Get the Whole Family Involved in Caregiving

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You have a sick parent who needs special care. Don't let the weight of caregiving fall solely on your shoulders. Here's how to involve the whole family in the care of an ill loved one.

Once upon a time, your 80-year-old mother was zestful - working in the garden, seeing her friends, even going out to the movies with a new boyfriend. But now, senile dementia has begun to take her away from you and your family.

This is probably one of the most stressful challenges of your life. Perhaps you were looking forward to your retirement; perhaps you've embarked on a new career. But now, all that has changed. You are now a caregiver.

Don't buy cheap Vidalista this on by yourself. The entire family can and should take part. If you are the primary caregiver, they should give you support emotionally and physically.

Everyone is affected by this change. The family member is no longer the same; the roles have shifted.

Here are tips for involving the entire family.

  • Involve your parent in decision making.
  • Take a look at your feelings honestly and directly. Talk with your family and your parent about how everyone feels.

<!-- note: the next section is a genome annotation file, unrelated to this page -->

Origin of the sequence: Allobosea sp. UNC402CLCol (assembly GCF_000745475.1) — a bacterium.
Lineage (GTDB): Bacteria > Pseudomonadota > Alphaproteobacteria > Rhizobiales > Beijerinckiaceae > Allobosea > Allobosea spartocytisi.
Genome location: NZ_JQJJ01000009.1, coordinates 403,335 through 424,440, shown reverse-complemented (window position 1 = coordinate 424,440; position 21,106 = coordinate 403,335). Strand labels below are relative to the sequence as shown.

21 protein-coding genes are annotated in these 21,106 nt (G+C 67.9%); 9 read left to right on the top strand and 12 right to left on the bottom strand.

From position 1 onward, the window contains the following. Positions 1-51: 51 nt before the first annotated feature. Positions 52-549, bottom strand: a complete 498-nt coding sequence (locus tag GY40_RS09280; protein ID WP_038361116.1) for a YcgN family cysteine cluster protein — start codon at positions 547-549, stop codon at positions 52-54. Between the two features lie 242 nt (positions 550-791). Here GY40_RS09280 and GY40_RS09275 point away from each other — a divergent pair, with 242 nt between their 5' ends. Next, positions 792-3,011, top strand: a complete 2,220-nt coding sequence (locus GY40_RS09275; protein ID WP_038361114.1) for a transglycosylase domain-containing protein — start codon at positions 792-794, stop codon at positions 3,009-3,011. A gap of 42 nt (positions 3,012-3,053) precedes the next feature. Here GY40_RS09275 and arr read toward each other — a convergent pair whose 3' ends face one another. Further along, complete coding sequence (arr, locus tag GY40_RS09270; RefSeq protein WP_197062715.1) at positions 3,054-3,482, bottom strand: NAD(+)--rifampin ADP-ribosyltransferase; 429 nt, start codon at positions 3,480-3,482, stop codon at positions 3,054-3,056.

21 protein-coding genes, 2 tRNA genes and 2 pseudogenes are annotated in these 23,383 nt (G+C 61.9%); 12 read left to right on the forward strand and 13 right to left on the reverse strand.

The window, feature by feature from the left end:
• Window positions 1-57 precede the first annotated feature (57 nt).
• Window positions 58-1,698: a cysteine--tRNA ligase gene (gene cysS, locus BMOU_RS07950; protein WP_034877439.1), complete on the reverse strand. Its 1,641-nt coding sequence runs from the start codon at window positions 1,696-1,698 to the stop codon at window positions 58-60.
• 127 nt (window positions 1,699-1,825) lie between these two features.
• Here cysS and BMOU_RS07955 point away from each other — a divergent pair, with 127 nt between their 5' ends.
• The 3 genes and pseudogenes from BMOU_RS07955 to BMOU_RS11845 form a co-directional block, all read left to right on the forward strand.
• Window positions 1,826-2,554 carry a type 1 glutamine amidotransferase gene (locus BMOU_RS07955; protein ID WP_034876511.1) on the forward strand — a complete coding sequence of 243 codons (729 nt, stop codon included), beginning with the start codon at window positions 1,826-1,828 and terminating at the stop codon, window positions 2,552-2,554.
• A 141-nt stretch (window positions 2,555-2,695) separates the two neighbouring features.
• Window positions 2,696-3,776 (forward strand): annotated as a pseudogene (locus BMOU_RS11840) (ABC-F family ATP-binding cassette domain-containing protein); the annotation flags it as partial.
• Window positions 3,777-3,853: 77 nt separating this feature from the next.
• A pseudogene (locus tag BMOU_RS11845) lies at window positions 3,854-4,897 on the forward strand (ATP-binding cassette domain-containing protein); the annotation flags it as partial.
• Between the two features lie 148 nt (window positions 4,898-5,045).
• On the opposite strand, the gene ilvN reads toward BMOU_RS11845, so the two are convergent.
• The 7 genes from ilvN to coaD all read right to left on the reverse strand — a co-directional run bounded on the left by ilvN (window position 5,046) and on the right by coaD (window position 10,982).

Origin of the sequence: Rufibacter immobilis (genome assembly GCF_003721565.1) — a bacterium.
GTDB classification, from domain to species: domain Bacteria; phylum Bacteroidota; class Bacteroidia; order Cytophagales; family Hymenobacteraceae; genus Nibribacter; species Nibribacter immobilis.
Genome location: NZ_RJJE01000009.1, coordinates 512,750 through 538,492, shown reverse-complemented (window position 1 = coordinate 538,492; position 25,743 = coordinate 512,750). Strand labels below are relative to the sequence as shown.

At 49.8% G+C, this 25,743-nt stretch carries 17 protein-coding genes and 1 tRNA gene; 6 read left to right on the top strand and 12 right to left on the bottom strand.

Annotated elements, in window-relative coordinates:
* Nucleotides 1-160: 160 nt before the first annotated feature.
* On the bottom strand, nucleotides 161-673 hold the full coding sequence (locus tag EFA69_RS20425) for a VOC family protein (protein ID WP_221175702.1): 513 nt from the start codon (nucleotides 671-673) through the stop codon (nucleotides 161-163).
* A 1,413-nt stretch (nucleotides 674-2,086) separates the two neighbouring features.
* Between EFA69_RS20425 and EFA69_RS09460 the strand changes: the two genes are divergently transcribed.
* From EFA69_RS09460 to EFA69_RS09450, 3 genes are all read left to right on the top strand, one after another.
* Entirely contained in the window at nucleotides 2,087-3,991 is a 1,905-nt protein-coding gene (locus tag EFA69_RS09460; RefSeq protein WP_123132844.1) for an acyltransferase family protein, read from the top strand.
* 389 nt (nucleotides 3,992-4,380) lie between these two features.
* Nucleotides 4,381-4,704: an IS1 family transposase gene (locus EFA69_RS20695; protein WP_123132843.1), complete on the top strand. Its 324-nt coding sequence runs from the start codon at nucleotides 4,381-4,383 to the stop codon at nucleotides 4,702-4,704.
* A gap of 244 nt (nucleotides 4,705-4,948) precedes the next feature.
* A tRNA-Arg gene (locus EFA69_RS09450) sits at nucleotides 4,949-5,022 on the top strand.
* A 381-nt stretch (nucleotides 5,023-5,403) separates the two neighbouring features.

• Have regular family meetings to discuss your parent's condition and how family members can pitch in. Discuss long- and short-term plans. Also use this time to talk about finances, housing and legal issues.
  • Express appreciation to family members who help, which will make them feel valued and involved.
  • Avoid arguing when talking about your parent and stick with the facts.
  • Be honest with your children and answer their questions.
  • Allow children to be a part of caregiving. Let them and their grandparent read a book or prepare a healthy snack together.
  • List what tasks you need to be done and ask family members to sign up for them - either to do regularly or as needed. Family members can rotate these tasks, which might involve picking up groceries or cutting the grass.
  • Develop back-up plans, like getting your parent to the doctor or having a family member step in every so often to give you a much-needed break. Have family members take turns doing this.
  • Ask family members to provide meals whenever they can.
  • Involve family members who live far away by having them pay bills, talk with doctors, do research or even just call regularly.